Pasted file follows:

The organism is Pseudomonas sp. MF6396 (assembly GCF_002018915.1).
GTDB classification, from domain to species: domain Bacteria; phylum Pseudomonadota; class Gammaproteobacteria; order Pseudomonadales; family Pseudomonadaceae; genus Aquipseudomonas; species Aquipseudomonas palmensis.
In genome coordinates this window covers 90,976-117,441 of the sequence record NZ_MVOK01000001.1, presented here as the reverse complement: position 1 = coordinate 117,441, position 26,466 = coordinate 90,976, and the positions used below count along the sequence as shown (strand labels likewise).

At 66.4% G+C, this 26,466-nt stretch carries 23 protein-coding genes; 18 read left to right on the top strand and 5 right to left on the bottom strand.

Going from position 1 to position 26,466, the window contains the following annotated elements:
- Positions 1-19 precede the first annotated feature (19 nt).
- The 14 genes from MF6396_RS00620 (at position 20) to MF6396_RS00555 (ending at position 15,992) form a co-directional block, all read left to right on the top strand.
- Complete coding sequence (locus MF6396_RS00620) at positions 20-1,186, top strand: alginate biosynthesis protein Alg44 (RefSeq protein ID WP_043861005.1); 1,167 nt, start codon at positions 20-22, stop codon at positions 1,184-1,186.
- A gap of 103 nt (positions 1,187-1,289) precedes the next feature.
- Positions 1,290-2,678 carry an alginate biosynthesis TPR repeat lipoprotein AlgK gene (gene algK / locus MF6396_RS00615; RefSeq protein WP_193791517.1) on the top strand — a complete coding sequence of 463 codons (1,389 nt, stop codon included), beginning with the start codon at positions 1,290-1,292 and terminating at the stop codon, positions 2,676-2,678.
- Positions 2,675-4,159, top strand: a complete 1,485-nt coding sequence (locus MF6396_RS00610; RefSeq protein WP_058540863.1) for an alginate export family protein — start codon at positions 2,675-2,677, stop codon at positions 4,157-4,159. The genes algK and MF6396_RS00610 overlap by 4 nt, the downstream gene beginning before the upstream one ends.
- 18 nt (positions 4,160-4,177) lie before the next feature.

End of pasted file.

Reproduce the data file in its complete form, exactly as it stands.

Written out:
The organism is Pseudomonas sp. MF6396 (assembly GCF_002018915.1).
GTDB classification, from domain to species: domain Bacteria; phylum Pseudomonadota; class Gammaproteobacteria; order Pseudomonadales; family Pseudomonadaceae; genus Aquipseudomonas; species Aquipseudomonas palmensis.
In genome coordinates this window covers 90,976-117,441 of the sequence record NZ_MVOK01000001.1, presented here as the reverse complement: position 1 = coordinate 117,441, position 26,466 = coordinate 90,976, and the positions used below count along the sequence as shown (strand labels likewise).

At 66.4% G+C, this 26,466-nt stretch carries 23 protein-coding genes; 18 read left to right on the top strand and 5 right to left on the bottom strand.

Going from position 1 to position 26,466, the window contains the following annotated elements:
- Positions 1-19 precede the first annotated feature (19 nt).
- The 14 genes from MF6396_RS00620 (at position 20) to MF6396_RS00555 (ending at position 15,992) form a co-directional block, all read left to right on the top strand.
- Complete coding sequence (locus MF6396_RS00620) at positions 20-1,186, top strand: alginate biosynthesis protein Alg44 (RefSeq protein ID WP_043861005.1); 1,167 nt, start codon at positions 20-22, stop codon at positions 1,184-1,186.
- A gap of 103 nt (positions 1,187-1,289) precedes the next feature.
- Positions 1,290-2,678 carry an alginate biosynthesis TPR repeat lipoprotein AlgK gene (gene algK / locus MF6396_RS00615; RefSeq protein WP_193791517.1) on the top strand — a complete coding sequence of 463 codons (1,389 nt, stop codon included), beginning with the start codon at positions 1,290-1,292 and terminating at the stop codon, positions 2,676-2,678.
- Positions 2,675-4,159, top strand: a complete 1,485-nt coding sequence (locus MF6396_RS00610; RefSeq protein WP_058540863.1) for an alginate export family protein — start codon at positions 2,675-2,677, stop codon at positions 4,157-4,159. The genes algK and MF6396_RS00610 overlap by 4 nt, the downstream gene beginning before the upstream one ends.
- 18 nt (positions 4,160-4,177) lie before the next feature.